The initial focus for development of the data layers was to provide the data necessary to formulate individual park management plans that outlined strategies for the protection and restoration of significant natural areas within the city park system. Subsequently, we realized that storing the relevant data in a GIS interface would provide the Natural Areas Program personnel with a valuable tool for monitoring the natural areas and their programs restoration efforts.
The field sampling/mapping team recorded vegetation characteristics in three ways (1) delineating relatively discrete polygons according to major structural characteristics such as herbaceous, scrub, and forest; (2) recording the cover of dominant species for each polygon, and (3) circular plot sampling for presence/absence and cover data (personal communication with R. Zebell 2001). Polygons were delineated in the field with the assistance of a 2-foot-pixel, true-color orthophotographic base map. These polygons were converted from AutoCad format to an ArcView shapefile by Geotopo Inc.
Circular plots on a random grid of points were sampled in order to assess the distribution characteristics of each species (personal communication with R. Zebell, 2001), using orthophotographic maps overprinted (by Geotopo, Inc.) with a 30-m grid system to determine sampling locations. For each plot, field personnel recorded ocular estimates of cover class, using a system established by the California Native Plant Society (Zebell 2001; CNPS 1998), and listed in table 1. Field teams led by Vasey (SFSU Biology), Wayne (SFNAP) and Zebell (EIP) included students from SFSU Geography and SFSU Biology, and ultimately sampled a 650 circular plots: 1-meter diameter in grassland, and 3-meter diameter in scrub and forest areas.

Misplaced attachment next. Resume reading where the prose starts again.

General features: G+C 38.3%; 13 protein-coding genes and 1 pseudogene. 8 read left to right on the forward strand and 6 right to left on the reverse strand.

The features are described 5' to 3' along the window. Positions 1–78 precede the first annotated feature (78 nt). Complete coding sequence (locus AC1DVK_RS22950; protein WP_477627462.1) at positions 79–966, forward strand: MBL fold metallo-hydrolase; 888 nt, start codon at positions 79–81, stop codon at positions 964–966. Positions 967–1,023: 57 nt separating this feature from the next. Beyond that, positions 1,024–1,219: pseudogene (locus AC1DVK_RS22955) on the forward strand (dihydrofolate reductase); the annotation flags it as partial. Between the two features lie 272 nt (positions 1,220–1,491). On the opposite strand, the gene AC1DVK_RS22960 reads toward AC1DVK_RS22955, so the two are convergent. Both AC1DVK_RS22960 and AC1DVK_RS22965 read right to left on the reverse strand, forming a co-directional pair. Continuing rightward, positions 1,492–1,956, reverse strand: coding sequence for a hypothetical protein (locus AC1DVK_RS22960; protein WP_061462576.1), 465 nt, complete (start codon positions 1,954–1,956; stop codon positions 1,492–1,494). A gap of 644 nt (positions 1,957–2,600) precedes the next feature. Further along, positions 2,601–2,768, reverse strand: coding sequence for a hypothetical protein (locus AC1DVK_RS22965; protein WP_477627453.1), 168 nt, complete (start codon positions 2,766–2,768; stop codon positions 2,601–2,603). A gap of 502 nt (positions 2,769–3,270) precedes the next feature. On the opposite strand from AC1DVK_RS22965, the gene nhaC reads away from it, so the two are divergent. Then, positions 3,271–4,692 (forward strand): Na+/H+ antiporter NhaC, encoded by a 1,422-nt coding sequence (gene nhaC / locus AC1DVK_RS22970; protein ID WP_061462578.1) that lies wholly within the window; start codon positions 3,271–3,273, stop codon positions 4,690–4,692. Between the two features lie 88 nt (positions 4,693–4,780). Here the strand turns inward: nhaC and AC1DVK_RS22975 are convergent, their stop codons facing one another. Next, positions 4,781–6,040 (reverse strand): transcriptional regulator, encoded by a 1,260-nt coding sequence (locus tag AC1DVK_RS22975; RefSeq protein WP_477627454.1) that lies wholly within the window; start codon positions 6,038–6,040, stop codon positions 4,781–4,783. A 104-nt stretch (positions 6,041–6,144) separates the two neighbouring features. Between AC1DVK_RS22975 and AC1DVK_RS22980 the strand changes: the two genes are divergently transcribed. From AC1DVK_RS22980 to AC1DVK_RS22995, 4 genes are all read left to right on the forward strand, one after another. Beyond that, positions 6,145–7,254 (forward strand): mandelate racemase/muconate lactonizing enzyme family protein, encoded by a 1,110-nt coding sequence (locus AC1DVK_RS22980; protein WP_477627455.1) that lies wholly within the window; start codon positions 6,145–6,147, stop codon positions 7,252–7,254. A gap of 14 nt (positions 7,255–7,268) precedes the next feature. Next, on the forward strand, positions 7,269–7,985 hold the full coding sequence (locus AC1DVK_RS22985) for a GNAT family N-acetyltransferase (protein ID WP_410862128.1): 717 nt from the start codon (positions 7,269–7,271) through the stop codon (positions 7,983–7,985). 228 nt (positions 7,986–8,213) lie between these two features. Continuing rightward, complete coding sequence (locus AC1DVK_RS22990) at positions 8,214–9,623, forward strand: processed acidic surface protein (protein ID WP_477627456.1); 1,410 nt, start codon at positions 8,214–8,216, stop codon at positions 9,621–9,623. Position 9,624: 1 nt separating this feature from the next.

|Table 1. Cover Class|
|1||less than 1 percent|
|2||1 to 5 percent|
|3||6 to 25 percent|
|4||26 to 50 percent|
|5||51 to 75 percent|
|6||greater than 75 percent.|
Not all polygons were able to be point-sampled due to time and budget constraints. In order to record baseline vegetation data in all areas, Vasey (SFSU Biology), Zebell (EIP), and Wayne (SFNAP) also conducted a walk-through of all parks included in the NAP. For each one they identified dominant plant species and ocularly estimated absolute plant cover following categories.
Sampling team. Photo courtesy of Lisa Wayne.
Attributing of Vegetation.shp included assigning vegetation series information -- vegetation series, subformation and formation -- to its attribute table. According to R. Zebell (personal communication 2001), "formations are based on the life form of the dominant species (herbaceous - dominated by herbs; scrub - dominated by shrubs; mosaic - a mix of herbs and shrubs; and forest - dominated by trees), series are based on the identity of the dominant species, and subformations are groups of series that share similar ecological requirements and/or land management histories." Polygons were classified to the series level using the dominant species data from the vegetation polygon walk-through (R. Zebell 2001). Here the subformation classification corresponds to the series used by Sawyer and Keeler-Wolf (1995) and natural community level of Holland (1986). The series classifications are similar to the associations used by Sawyer and Keller-Wolf (1995).
|Table 2. San Francisco Natural Area Subformations|
|Central Coast Riparian Scrub|
|Coastal Dune Scrub|
|Northern Franciscan Coastal Scrub|